Named after the beloved children’s books by Can-Lit legend Mordecai Richler, Hooded Fang is one of Toronto’s most underrated bands. Led by the inexhaustible Daniel Lee aka Lee Paradise (Phedre, Daps Records), Hooded Fang have been around for years. Their discography includes three great full-length albums and an EP. My favourite release from their discography is their 2010 album Album (or self-titled…it’s not entirely clear…).
Album is a phenomenal collection of indie pop songs. The compositions are tight, the lyrics mature and insightful (if not overtly sophisticated) and the arrangements colorful and playful. There are wonderful horn and string flourishes throughout and the vocal trade-off from song to song between Lee’s baritone and Lorna Wright‘s coo is a classic indie-rock move that no one ever gets tired of. But there’s also a tinge of melancholy that runs through everything, making Album feel like the Sunday dawn closing out a great summer weekend.
Hooded Fang‘s later albums are no slouches either. It may very well be that the only reason I like Album the most is because it’s the one I’ve spent the most time with. Honestly, I didn’t even hear about the second and third album when they came out, but only some time after the release of each. Lee and his Daps crew sometimes seem to work like that. They just make great music. You’ll hear about it sooner or later.
Stephen Stills is kind of an interesting case. After the dissolution of Buffalo Springfield, of the band’s three principle songwriters – Richie Furay, Neil Young and Stills – Stills was considered by many to be the most promising. Of course, it was Stills who wrote Buffalo Springfield‘s biggest hit, “For What It’s Worth”, as well as “Bluebird”, the centrepiece of the band’s best album, Buffalo Springfield Again.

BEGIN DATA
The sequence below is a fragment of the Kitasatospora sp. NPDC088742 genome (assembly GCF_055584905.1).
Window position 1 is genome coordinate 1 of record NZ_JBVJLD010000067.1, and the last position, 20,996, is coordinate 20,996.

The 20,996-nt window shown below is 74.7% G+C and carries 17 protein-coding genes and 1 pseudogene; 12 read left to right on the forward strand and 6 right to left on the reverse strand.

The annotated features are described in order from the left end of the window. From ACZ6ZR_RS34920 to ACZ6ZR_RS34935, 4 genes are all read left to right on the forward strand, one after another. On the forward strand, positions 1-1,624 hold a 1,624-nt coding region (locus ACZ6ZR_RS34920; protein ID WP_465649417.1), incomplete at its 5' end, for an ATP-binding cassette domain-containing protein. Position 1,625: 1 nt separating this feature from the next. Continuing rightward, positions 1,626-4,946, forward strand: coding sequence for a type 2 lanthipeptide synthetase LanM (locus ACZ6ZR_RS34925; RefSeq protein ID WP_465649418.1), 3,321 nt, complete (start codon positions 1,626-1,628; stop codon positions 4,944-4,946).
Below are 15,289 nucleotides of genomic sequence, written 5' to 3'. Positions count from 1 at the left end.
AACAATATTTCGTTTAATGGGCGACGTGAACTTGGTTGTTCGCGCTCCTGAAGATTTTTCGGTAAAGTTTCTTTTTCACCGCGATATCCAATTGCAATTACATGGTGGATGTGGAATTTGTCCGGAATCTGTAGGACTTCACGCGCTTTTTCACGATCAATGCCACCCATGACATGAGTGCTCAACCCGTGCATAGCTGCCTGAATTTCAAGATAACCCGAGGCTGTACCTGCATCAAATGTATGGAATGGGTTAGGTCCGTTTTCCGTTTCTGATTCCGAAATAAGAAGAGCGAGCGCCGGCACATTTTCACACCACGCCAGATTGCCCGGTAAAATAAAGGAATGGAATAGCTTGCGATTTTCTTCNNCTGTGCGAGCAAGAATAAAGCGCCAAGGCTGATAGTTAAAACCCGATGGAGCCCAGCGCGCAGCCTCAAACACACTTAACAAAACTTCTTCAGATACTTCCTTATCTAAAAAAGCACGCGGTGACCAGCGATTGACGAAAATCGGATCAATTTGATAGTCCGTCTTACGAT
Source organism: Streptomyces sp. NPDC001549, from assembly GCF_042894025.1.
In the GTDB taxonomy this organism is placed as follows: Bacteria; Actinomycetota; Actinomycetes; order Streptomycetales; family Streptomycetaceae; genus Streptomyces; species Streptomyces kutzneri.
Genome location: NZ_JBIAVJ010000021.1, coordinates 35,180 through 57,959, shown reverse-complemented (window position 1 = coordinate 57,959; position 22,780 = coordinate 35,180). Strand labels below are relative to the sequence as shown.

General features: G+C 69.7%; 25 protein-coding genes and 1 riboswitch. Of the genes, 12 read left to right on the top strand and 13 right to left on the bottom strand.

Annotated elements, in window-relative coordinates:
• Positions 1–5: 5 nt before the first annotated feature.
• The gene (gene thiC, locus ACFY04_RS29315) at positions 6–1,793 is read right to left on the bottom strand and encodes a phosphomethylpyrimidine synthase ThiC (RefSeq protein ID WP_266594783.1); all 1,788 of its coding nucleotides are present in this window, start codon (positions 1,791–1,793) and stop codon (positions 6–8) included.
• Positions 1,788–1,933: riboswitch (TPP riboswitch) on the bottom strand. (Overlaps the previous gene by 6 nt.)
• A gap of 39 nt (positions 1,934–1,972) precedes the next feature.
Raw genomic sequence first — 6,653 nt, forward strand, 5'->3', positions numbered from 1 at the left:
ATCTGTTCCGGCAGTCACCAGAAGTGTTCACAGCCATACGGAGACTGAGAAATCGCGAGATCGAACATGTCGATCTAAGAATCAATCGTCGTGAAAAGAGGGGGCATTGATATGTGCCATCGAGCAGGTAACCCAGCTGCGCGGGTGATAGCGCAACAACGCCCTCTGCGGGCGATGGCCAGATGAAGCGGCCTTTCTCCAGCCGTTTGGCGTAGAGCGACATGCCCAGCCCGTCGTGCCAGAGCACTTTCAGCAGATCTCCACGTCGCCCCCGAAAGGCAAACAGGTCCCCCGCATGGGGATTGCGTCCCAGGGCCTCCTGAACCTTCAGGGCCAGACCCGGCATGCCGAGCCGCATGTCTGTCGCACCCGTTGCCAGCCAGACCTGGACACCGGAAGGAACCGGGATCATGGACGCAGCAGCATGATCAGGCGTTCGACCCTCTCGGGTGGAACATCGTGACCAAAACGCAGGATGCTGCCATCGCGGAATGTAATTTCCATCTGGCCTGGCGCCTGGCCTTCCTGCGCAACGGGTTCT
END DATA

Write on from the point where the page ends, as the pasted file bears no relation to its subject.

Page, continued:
Stills would later achieve stardom and success as a member of Crosby, Stills, Nash (and Young), but he never attained the legendary solo artist status that his sometimes friend and bandmate Young did. For the most part, this is understandable: Young was always the more interesting, experimental and ahead-of-his-time songwriter. That being said, in the current historical narrative, Stills is often given short-shrift. His short-lived 70s band Manassas is a perfect example of this.
Though Manassas and their first, self-titled album were successful back in the day, the album is one few talk about these days and without good reason. Mannasas is a sprawling, ambitious two-disc mix of Southern rock, country, blues and bluegrass that holds together beautifully, supported as it is by a stellar cast of musicians (including ex-Byrd/Flying Burrito Brother Chris Hillman, Al Perkins, and The Rolling Stones‘ Bill Wyman) and a lot of great songwriting. The album is very much a product of its time, but not so much that it doesn’t still hold up. Just listen to should-be-classic tracks like “Both Of Us (Bound To Lose)” and “Right Now”.
Actually, if one had to pick Manassas’ closest musical relative, it would probably be The Rolling Stones‘ own classic double-album mix of rock, blues, folk and country: the explosively-inspired, heroin-fueled Exile On Mainstreet. Manassas may not have Exile‘s incredible, era-defining energy, but it is the more authentically American of the two. And that’s gotta count for something, right? Even if it doesn’t, Manassas is still a great album. Perhaps the greatest you’ll find in the used-vinyl dollar bin. If you see it there, consider grabbing it. If people catch on to what a forgotten classic it is, it might not be there much longer.
One of the weird things about New York is that because it’s so insanely urban (especially Manhattan), a lot of people there develop a crazy craving for the outdoors. I definitely felt it and, as a result, I spent a lot of time in my apartment dreaming of moving to British Columbia. Even as I type this, the wallpaper on my phone and my laptop are pictures my friend Breanna took while travelling across B.C. So now at least when I go to check my email I can see that magical place…